A front-page Washington Post story by one of the nation’s top political reporters, Dan Balz, points out that a new Washington Post-ABC News poll found 47 percent saying they approve of the Bush presidency–an approval rating today that is equal to President Obama’s. This complicates just a bit the misguided arguments made by Walter Russell Mead the other week and which I rebutted here.
This poll comes out during the week in which the Bush presidential library opens and is an opportunity to put his presidency into a broader perspective.
“Obviously, it’s a big moment for him,” former British Prime Minister Tony Blair told Balz. “It’s a chance for him to explain that his political philosophy encompasses much more than the decisions he had to take after 9/11. We forget this sometimes. . . . This is a much more rounded person with many more dimensions to him than the caricature often portrays.”
Indeed. And apropos a point I made in my exchange with Mr. Mead, former Bush Chief of Staff Joshua Bolten noted that spending during most years of Bush’s presidency was below 20 percent of gross domestic product, the target now established by House Republicans in their budget blueprint. No president since Richard M. Nixon, other than Bill Clinton, can make such a claim, he said.
In fact, over the last 40 years and eight presidencies, only two presidents have kept spending below 20 percent of GDP in even a single year: George W. Bush did it in six of his eight fiscal years; Bill Clinton in four. Barack Obama has averaged 24 percent of GDP spending so far; and even his optimistic budget projections don’t have the U.S. getting close to 20 percent again. Ever. As another reference point: during fiscal years 1981-88, the Reagan years, federal spending averaged over 22 percent of GDP. Just in case anyone is interested in it.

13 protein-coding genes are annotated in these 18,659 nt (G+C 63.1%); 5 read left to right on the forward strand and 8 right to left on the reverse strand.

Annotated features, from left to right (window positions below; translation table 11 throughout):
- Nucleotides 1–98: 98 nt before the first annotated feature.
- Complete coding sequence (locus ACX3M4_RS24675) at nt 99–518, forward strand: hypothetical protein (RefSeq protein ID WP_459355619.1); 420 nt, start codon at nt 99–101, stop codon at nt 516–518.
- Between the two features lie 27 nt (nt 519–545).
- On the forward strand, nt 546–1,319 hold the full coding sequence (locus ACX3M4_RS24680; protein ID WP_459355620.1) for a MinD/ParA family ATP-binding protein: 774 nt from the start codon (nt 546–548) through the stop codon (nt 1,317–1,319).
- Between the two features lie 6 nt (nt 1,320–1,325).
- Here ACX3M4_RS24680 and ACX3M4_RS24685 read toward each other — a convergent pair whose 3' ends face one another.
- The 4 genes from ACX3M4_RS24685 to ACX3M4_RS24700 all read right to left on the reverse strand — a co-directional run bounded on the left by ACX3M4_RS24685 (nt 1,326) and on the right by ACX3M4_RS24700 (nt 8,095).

But I wanted to focus on one other comment that former Prime Minister Blair made, which is that Bush continues to believe that the world is safer without Saddam Hussein in power and added: “When you see what is happening in Syria today, the sense of that argument is evident. . . . What it does is just make clear that these decisions are very difficult. If you intervene, it can be very tough. If you don’t intervene, it can also be very tough.”
There is in Blair’s comments both wisdom and nuance, which is often lacking in those who comment on presidents and public officials and who themselves have never been in positions of influence in government. Having been on both sides of things, let me just say it’s easier to tweet about policy than it is to implement policy; and it’s more effortless to comment on unfolding events from the comfort of a television studio or from behind a microphone than to make decisions in the Oval Office.
George W. Bush, over the course of eight eventful years, made literally thousands of decisions. Under enormous pressure and facing tremendous challenges–during his years as president, Bush faced the worst attack on the American homeland in our history, two wars, the worst natural disaster in our history, and a financial collapse unlike any since the Great Depression–he got the vast majority of them right. And every day he was president–even when he got decisions wrong–he dignified the office. As the Bush Presidential Center is dedicated later this week, those things are worth keeping in mind.